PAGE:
Seattle Times reports that "Republican leaders boasted of winning the tax cut, which they said was aimed at aiding smaller manufacturers in rural areas that have struggled while Seattle has boomed." The tax cut would, after 2019, give businesses about $64 million over four years. These tax cuts, of course, will not excite business or create more jobs. Tax cuts just don't work. And there is a simple reason for this. Tax cuts are fine for the short term, but useless for the long term. What they make cheap now, they will make expensive later. This is a lesson learned by the conservative folks of Colorado Springs after an experiment that cut taxes to the bone: "There’s a real cost to saving money." Meaning, being cheap is dear.

From Politico:

Take the streetlights. Turning them off had saved the city about $1.25 million. What had not made the national news stories was what had happened while those lights were off. Copper thieves, emboldened by the opportunity to work without fear of electrocution, had worked overtime scavenging wire. Some, the City Council learned, had even dressed up as utility workers and pried open the boxes at the base of streetlights in broad daylight. Keeping the lights off might have saved some money in the short term, but the cost to fix what had been stolen ran to some $5 million.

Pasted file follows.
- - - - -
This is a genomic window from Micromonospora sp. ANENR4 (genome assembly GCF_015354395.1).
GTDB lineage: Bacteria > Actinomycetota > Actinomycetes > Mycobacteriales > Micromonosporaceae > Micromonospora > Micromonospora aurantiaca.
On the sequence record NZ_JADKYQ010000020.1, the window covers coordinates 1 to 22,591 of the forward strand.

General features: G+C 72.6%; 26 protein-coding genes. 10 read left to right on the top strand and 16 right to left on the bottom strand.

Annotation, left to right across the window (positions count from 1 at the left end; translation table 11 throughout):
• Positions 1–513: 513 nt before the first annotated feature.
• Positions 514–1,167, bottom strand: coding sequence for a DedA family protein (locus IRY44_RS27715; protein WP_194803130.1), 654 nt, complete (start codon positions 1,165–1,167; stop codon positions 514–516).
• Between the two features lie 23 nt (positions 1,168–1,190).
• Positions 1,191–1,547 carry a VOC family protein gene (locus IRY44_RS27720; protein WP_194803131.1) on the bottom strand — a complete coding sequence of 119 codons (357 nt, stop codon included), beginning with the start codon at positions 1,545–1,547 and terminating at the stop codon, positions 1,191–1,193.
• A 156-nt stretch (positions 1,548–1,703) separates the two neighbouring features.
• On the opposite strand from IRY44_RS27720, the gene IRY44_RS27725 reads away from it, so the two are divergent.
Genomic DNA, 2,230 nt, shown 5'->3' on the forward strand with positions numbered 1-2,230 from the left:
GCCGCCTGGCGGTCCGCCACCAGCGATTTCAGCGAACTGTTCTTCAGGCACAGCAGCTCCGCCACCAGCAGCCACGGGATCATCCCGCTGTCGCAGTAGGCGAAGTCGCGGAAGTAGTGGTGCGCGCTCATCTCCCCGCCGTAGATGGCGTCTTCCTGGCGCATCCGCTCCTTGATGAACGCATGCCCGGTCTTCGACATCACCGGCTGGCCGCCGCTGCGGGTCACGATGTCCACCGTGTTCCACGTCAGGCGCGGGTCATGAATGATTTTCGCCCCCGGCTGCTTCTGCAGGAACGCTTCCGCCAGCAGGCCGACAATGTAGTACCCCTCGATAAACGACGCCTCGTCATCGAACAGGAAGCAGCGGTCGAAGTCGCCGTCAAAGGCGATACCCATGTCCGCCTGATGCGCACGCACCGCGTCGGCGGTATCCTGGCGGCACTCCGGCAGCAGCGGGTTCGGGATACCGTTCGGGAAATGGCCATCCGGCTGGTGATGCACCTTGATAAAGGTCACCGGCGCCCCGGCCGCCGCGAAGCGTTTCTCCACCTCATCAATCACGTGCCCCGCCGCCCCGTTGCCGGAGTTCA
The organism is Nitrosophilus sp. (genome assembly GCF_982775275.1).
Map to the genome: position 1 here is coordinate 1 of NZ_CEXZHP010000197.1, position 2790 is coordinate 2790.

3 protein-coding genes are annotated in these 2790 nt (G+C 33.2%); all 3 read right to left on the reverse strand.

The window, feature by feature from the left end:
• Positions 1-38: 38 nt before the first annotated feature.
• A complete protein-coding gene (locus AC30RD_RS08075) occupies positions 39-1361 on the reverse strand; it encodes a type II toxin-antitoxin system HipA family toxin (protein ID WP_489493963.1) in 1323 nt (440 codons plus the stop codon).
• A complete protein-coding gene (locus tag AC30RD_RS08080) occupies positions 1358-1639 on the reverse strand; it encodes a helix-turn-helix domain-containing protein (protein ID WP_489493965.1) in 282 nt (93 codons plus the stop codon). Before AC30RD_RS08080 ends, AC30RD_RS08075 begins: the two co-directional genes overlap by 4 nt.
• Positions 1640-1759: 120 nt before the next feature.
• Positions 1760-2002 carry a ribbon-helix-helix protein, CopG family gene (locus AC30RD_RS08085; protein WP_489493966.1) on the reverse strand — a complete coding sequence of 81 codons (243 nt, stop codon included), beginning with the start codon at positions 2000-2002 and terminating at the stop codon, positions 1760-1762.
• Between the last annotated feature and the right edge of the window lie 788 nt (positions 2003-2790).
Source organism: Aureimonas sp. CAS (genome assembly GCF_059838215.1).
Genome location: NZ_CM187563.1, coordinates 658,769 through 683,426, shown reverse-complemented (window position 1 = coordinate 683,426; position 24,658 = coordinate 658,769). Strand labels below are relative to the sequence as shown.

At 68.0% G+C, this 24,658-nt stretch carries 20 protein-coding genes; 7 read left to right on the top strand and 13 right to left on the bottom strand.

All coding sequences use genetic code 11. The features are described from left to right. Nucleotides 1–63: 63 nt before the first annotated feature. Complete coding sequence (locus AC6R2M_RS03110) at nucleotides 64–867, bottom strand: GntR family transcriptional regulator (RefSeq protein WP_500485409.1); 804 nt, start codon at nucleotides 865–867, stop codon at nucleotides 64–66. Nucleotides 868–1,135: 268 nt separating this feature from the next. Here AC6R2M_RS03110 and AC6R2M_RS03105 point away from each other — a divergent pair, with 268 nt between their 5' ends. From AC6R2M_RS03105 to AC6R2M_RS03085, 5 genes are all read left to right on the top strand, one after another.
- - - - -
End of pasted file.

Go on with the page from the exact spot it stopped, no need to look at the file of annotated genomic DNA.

But it's not just that. It's not just thieves. It's also the fact that businesses, small and big, do not make investments whose returns are not immediately apparent. They are pressured to be cheap. But the future is always expensive.

But we live in a society that has been socially engineered to worry only about the impact of government debt on the future, and to completely miss the most obvious thing in their world: the economic problem has long been solved. The word that Keynesian and heterodox economists (as apposed to orthodox economists, such as the ones who came up with that worthless UW report) have attached to this state of things is stagnation. In this state of affairs, the unsaid or ignored problem is overproduction. It is ignored because in truth, it's only a problem for a few, the rich. And the reason that it is such a problem for them is because the returns in such an economy tend be small. To revive profits, the rich have been presented with two possibilities: grab the current wealth or make new wealth. Because the latter is more expensive and risky, they opt for the former. Tax cuts, like financial assets, only transfer wealth from the future to the present. Both cheapen the present at the cost of the future.